My mother probably didn’t think of it this way, but it was so frightening to have that picture torn from Jet Magazine in the house all while I was growing up. My mom believed that the way to get through life was to be as beholden as possible to white people. If she was in a room and a white person walked in, her whole body would get smaller. She tried really hard to teach me how to live like that—not only because she thought that was how to be successful in the world, but because it was the way to stay alive. You don’t talk back, you don’t do this, you don’t do that. If you said the wrong thing to the wrong person you might wind up in a shallow grave somewhere–and you never knew who the wrong person was. I thought about that a lot.

TM:  “Sagas of the Accidental Saint” is the center of the book in a lot of ways, and you have this long sequence where you have one line on a page–“The gun said: I just had an accident”–and it goes on, page after page. It’s a long and complicated series of poems and those 10 pages with one line each were almost exhaustingly long. How did you decide on that length and that effect?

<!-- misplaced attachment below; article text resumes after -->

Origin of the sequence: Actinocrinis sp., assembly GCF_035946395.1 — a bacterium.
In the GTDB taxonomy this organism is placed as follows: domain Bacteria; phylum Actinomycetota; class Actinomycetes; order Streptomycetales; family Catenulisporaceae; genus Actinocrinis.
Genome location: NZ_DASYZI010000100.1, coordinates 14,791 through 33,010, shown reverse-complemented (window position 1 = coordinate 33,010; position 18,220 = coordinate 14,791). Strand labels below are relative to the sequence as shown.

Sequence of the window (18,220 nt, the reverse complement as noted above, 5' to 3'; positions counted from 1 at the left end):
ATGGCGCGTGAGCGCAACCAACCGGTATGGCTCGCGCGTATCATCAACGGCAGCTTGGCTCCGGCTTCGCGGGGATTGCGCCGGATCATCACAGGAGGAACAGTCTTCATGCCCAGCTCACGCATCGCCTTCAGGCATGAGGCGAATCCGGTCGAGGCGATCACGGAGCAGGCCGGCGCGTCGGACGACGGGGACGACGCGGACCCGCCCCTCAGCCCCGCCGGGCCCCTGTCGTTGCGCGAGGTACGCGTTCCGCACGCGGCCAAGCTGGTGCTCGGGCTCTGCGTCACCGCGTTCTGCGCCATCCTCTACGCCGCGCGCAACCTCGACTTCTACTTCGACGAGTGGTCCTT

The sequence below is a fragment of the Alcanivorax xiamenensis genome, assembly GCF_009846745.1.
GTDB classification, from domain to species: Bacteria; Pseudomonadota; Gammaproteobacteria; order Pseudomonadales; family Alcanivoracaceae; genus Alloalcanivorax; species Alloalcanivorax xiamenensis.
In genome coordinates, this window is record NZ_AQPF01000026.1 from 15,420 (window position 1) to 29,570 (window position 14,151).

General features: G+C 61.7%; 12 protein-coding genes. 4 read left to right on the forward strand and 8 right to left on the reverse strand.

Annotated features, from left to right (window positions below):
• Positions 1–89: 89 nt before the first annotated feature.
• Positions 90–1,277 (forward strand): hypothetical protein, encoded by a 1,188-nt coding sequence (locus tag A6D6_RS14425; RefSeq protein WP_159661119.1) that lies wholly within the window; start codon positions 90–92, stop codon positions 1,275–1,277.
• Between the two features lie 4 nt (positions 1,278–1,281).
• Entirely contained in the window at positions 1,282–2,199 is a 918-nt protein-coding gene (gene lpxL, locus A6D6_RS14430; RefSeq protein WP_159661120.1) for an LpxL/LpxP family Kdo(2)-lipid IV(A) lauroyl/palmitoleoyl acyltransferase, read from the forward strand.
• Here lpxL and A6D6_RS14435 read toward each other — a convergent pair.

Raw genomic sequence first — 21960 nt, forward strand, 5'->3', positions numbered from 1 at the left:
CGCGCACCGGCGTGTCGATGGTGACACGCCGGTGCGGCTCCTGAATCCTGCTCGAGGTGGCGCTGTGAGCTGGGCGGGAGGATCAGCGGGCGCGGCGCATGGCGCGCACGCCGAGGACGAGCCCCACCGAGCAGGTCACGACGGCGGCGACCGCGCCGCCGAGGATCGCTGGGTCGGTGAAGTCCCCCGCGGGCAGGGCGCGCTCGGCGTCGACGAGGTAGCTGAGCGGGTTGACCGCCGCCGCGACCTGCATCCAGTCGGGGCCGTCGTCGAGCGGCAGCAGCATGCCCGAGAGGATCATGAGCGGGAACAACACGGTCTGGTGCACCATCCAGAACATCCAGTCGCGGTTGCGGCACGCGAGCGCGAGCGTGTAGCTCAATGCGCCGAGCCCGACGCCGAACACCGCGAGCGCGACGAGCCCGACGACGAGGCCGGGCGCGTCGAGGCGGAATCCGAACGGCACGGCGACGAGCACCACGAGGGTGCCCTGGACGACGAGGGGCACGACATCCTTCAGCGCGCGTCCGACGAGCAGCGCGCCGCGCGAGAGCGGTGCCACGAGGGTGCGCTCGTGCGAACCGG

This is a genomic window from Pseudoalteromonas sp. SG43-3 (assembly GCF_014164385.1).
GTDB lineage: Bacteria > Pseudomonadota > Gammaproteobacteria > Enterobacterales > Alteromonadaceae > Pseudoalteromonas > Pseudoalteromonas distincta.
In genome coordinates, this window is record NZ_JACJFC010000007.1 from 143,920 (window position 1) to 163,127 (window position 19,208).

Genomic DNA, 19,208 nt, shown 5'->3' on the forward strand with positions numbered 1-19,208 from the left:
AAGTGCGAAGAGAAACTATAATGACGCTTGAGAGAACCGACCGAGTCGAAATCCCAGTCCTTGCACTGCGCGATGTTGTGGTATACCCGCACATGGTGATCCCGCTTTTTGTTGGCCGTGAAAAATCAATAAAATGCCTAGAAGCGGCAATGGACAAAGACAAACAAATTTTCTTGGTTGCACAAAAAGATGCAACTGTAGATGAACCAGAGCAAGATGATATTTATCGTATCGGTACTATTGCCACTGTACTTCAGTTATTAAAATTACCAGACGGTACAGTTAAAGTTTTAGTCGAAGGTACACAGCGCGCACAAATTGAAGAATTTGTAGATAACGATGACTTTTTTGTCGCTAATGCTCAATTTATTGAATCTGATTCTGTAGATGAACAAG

PS:  I knew the whole sequence was going to be long. I worried that people wouldn’t know that first long sequence was in the mother’s voice unless I said, this is in the mother’s voice. I really wanted to impose some form on that segment. I assume everyone reads aloud—which may or may not be true—but I wanted there to be something intriguing about the passage outside of the content. A sound that a reader wanted to keep coming back to. A lament. I didn’t want to have names that people necessarily recognized immediately in the cases I cite. I want people to know that while they see these things in the news every once in a while, the tragedy is a more constant and consistent drumbeat. There’s a case in the news and then maybe a case a month later, but no, it’s more often than that. It’s something unfortunately that’s numbing and a certain portion of the population gets used to it. If there’s something very public or brazen about it then maybe it makes the news. Nowadays it makes the news usually because there’s film. I wanted people to say, I don’t know that name, I didn’t know that name, I didn’t know how many times people committed suicide with their hands tied behind them. I wanted it to be relentless, but I didn’t want it to be too much.